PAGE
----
Metacognition in Mathematics Education


29 October 2012

Pete van Jaarsveld

Title of Research: Metacognition in Mathematics Education

Researcher: Dr Pete van Jaarsveld

The persistent poor performance of learners in the NSC mathematics examinations prompts the investigation of the factors contributing to the crisis. Practice reveals that pre-service teachers of mathematics still operate from rote understanding rather than conceptual coherence. One suspects that this approach to mathematics is perpetuated through conceptually starved teaching practices. Metacognition as mathematical soliloquy seeks to promote critical consciousness in mathematics teaching and learning. 

Metacognition, first coined by Flavell (1976), the active personal regulation and monitoring of one’s cognitive processes is inherently part of the fabric of doing, talking about, and understanding mathematics. Metacognition is a private endeavour, and as such it aligns with a radical constructivist notion of knowledge acquisition. The mathematical soliloquy, the personal interrogation and conversation that characterises the thought processes associated with dealing with mathematical objects reflects the understanding that underlies action. Schoenfeld (1985, 1987, 1988, 1992) relates metacognition to problem solving. In this practice based research metacognition is not specifically related to problem solving but rather a state of mind that is able to interrogate mathematical objects and thickly and rigorously describe them. It is from this level of cognitive accomplishment that teaching and learning could occur effectively.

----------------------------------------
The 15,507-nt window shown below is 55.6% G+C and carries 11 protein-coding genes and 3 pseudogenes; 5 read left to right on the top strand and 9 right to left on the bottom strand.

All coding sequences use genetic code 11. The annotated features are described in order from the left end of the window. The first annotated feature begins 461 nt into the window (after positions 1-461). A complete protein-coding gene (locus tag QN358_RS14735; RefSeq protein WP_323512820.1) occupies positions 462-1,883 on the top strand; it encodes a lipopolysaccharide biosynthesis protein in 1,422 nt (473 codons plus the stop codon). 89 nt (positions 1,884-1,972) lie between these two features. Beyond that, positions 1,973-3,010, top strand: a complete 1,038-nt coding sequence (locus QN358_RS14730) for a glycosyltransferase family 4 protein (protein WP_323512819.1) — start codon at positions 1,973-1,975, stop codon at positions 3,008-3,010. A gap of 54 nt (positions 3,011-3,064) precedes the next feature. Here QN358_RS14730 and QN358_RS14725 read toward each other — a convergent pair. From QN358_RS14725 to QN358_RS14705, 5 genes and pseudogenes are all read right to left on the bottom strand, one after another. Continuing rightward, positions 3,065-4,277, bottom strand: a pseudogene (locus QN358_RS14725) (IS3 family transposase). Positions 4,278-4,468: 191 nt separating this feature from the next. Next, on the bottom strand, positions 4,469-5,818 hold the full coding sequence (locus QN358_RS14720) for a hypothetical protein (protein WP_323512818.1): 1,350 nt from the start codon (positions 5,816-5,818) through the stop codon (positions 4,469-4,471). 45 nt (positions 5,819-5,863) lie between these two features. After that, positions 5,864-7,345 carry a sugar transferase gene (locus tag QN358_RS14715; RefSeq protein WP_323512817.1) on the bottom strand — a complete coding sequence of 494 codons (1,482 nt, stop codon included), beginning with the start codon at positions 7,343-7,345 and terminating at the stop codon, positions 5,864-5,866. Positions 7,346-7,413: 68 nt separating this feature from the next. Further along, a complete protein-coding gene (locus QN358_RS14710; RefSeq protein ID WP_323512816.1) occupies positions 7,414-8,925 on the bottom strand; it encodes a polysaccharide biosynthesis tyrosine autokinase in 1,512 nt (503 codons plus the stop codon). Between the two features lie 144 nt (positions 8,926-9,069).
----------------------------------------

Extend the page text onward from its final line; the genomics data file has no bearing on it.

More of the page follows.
In terms of conceptual frameworks, even though not advertently metacognitive, the following authors promote the tenets of metamathematics.  Kaput (1985) advocates that learning is enhanced through being able to represent mathematical objects. This in itself is a metacognitive skill. In this research the verbal representation (description) of a mathematical object is an indicator of metacognitive activity. Skemp (1976, 1986,1993) and Tall (1989) work with the notions of instrumental and relational understanding, where the former refers to a rote epistemology as opposed to the conceptual depth of the latter. Dreyfus (1990) and Vinner (1992) relate the concept image and concept definition of a mathematical entity possibly as two extremes of a continuum where the former is concrete and the latter the rigorous translation of that entity into its abstract algebraic equivalent. 

Pimm (1987) speaks about what elicits exact responses in interaction with learners. He claims it is learners’ responses that embody meanings they attach to mathematics concepts. Pimm’s perspective enters the cognitive domain that separates the stimulus and response. Brown (1997) also claims that ‘Mathematics can only be shared in discourse and the act of realising mathematics in discourse brings to it much beyond the bare symbols.’ Brown (1997) introduces the hermeneutic in analysing learners’ understanding of mathematics. Pimm and Brown enter the realm of metamathematics in probing cognitive content through descriptions offered by the mathematics of learners.

The project promotes conceptual understanding amongst teachers. It forms part of the third and fourth year methodology courses, and provides research opportunities for Honours, Masters and PhD studies.